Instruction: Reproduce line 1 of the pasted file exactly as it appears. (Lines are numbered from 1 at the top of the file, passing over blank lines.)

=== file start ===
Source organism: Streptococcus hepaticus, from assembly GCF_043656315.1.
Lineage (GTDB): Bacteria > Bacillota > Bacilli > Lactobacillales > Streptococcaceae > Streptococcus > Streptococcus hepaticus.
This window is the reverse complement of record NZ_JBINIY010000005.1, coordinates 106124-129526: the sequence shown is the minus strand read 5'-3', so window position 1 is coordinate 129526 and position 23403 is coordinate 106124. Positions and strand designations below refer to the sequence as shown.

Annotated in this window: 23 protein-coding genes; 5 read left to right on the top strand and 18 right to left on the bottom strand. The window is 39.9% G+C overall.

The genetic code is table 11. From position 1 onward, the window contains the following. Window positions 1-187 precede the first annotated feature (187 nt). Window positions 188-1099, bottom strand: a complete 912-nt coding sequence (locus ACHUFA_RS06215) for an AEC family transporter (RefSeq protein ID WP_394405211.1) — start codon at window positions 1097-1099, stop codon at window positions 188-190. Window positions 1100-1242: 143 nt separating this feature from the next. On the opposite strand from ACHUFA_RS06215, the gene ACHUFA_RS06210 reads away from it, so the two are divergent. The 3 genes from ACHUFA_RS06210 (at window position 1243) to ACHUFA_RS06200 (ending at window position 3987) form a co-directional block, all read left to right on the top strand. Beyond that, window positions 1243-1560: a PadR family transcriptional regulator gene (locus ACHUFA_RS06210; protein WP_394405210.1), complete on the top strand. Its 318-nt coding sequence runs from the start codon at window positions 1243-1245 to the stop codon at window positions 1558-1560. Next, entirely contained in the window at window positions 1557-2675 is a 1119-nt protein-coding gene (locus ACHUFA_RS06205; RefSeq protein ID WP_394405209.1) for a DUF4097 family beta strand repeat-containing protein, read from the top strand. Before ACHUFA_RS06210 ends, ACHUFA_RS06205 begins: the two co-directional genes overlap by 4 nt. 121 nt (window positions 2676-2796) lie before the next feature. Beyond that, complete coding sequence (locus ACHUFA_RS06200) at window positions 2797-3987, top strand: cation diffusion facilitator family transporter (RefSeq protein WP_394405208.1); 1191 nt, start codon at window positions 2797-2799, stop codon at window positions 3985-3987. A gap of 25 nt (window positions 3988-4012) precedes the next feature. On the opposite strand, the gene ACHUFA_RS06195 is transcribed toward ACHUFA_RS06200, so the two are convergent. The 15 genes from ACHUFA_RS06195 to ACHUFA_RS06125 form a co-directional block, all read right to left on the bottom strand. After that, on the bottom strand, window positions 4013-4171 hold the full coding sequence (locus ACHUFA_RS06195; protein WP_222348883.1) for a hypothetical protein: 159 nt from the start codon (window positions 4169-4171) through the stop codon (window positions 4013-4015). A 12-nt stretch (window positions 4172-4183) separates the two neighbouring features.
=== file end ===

Source organism: Streptococcus hepaticus, from assembly GCF_043656315.1.